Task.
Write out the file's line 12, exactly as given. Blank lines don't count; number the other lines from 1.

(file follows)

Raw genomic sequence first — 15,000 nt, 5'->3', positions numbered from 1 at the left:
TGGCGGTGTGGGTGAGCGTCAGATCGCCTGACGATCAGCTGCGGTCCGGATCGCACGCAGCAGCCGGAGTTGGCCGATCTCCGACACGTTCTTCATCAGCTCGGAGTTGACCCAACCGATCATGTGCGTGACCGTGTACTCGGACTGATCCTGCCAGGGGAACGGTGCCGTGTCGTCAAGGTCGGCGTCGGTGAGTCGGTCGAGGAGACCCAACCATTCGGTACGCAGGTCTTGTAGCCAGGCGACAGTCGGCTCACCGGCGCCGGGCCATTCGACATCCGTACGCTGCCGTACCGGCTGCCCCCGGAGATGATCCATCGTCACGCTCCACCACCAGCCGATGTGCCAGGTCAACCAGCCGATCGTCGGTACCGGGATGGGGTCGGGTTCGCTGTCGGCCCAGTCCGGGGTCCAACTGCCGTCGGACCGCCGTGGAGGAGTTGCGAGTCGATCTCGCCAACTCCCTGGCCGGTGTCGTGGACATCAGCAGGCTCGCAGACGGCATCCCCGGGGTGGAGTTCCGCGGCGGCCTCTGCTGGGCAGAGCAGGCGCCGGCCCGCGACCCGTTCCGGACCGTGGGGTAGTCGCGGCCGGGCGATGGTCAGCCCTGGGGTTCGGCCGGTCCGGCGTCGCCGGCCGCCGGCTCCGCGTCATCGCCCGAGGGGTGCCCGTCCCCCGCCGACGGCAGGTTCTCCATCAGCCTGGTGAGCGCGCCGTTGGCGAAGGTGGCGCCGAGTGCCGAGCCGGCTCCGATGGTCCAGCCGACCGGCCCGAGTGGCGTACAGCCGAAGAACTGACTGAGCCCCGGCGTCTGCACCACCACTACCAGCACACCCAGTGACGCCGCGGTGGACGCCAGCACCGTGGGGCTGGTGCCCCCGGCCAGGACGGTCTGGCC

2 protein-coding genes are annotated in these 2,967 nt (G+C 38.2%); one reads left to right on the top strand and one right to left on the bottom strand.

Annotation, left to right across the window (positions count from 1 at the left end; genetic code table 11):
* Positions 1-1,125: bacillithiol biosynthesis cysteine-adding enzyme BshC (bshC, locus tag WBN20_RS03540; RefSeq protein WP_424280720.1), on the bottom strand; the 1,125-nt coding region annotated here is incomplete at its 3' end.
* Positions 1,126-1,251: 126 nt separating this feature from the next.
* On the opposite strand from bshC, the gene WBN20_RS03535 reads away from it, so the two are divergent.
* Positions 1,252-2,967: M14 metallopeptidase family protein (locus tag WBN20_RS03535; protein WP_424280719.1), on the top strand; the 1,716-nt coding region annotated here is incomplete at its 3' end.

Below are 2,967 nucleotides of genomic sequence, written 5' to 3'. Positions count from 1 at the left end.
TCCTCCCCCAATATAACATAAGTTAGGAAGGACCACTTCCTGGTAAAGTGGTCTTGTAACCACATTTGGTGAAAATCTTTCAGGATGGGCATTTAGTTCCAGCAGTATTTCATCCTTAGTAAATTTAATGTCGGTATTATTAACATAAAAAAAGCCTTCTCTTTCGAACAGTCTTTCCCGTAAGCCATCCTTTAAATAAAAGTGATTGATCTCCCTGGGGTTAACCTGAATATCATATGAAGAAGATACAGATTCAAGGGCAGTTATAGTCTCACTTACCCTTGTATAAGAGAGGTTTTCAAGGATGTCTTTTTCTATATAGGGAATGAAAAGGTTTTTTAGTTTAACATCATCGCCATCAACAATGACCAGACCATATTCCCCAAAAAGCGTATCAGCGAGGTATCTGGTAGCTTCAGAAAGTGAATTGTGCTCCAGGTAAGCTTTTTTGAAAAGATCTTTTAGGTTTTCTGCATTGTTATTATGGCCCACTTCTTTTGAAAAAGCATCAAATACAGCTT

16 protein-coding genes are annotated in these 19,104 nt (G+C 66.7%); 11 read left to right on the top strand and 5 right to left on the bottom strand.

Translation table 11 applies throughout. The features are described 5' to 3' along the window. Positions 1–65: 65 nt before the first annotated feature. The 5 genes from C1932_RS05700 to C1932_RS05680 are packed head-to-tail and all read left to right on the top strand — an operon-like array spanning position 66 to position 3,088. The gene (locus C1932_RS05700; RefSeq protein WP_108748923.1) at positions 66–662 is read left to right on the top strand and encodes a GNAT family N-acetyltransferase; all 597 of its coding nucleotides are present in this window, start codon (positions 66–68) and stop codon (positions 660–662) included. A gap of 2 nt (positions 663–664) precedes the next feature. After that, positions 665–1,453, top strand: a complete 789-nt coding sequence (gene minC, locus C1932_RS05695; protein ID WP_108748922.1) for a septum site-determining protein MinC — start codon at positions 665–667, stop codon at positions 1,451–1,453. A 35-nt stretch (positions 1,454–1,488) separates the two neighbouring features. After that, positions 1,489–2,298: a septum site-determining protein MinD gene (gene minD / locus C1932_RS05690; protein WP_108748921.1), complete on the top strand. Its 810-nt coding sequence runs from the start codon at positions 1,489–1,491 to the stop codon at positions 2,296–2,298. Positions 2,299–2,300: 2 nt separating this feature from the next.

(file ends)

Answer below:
Translation table 11 applies throughout. The features are described 5' to 3' along the window. Positions 1–65: 65 nt before the first annotated feature. The 5 genes from C1932_RS05700 to C1932_RS05680 are packed head-to-tail and all read left to right on the top strand — an operon-like array spanning position 66 to position 3,088. The gene (locus C1932_RS05700; RefSeq protein WP_108748923.1) at positions 66–662 is read left to right on the top strand and encodes a GNAT family N-acetyltransferase; all 597 of its coding nucleotides are present in this window, start codon (positions 66–68) and stop codon (positions 660–662) included. A gap of 2 nt (positions 663–664) precedes the next feature. After that, positions 665–1,453, top strand: a complete 789-nt coding sequence (gene minC, locus C1932_RS05695; protein ID WP_108748922.1) for a septum site-determining protein MinC — start codon at positions 665–667, stop codon at positions 1,451–1,453. A 35-nt stretch (positions 1,454–1,488) separates the two neighbouring features. After that, positions 1,489–2,298: a septum site-determining protein MinD gene (gene minD / locus C1932_RS05690; protein WP_108748921.1), complete on the top strand. Its 810-nt coding sequence runs from the start codon at positions 1,489–1,491 to the stop codon at positions 2,296–2,298. Positions 2,299–2,300: 2 nt separating this feature from the next.